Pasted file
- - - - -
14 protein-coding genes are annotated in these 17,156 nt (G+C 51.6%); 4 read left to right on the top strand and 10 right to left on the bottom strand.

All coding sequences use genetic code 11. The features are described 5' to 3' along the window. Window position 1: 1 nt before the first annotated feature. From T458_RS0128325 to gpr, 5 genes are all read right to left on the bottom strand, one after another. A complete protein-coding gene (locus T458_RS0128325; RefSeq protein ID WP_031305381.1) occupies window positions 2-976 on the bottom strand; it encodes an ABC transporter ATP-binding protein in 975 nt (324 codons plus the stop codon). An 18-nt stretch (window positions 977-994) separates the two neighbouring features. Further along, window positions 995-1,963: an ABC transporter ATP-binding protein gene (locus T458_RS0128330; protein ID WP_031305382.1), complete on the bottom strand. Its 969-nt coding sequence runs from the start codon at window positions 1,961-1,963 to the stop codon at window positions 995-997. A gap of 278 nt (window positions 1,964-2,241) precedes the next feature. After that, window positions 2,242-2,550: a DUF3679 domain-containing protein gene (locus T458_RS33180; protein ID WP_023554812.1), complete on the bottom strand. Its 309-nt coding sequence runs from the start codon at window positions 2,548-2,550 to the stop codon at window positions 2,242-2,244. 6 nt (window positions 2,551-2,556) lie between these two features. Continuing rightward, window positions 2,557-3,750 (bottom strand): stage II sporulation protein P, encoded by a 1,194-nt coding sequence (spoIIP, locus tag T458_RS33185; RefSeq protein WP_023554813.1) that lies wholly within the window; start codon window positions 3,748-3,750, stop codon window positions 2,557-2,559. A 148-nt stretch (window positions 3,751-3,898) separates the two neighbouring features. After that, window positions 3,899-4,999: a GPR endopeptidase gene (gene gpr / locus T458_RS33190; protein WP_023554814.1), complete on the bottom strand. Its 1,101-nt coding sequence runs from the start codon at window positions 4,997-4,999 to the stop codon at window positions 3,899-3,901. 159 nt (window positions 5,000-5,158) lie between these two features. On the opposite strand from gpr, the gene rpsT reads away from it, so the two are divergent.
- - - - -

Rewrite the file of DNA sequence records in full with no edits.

14 protein-coding genes are annotated in these 17,156 nt (G+C 51.6%); 4 read left to right on the top strand and 10 right to left on the bottom strand.

All coding sequences use genetic code 11. The features are described 5' to 3' along the window. Window position 1: 1 nt before the first annotated feature. From T458_RS0128325 to gpr, 5 genes are all read right to left on the bottom strand, one after another. A complete protein-coding gene (locus T458_RS0128325; RefSeq protein ID WP_031305381.1) occupies window positions 2-976 on the bottom strand; it encodes an ABC transporter ATP-binding protein in 975 nt (324 codons plus the stop codon). An 18-nt stretch (window positions 977-994) separates the two neighbouring features. Further along, window positions 995-1,963: an ABC transporter ATP-binding protein gene (locus T458_RS0128330; protein ID WP_031305382.1), complete on the bottom strand. Its 969-nt coding sequence runs from the start codon at window positions 1,961-1,963 to the stop codon at window positions 995-997. A gap of 278 nt (window positions 1,964-2,241) precedes the next feature. After that, window positions 2,242-2,550: a DUF3679 domain-containing protein gene (locus T458_RS33180; protein ID WP_023554812.1), complete on the bottom strand. Its 309-nt coding sequence runs from the start codon at window positions 2,548-2,550 to the stop codon at window positions 2,242-2,244. 6 nt (window positions 2,551-2,556) lie between these two features. Continuing rightward, window positions 2,557-3,750 (bottom strand): stage II sporulation protein P, encoded by a 1,194-nt coding sequence (spoIIP, locus tag T458_RS33185; RefSeq protein WP_023554813.1) that lies wholly within the window; start codon window positions 3,748-3,750, stop codon window positions 2,557-2,559. A 148-nt stretch (window positions 3,751-3,898) separates the two neighbouring features. After that, window positions 3,899-4,999: a GPR endopeptidase gene (gene gpr / locus T458_RS33190; protein WP_023554814.1), complete on the bottom strand. Its 1,101-nt coding sequence runs from the start codon at window positions 4,997-4,999 to the stop codon at window positions 3,899-3,901. 159 nt (window positions 5,000-5,158) lie between these two features. On the opposite strand from gpr, the gene rpsT reads away from it, so the two are divergent.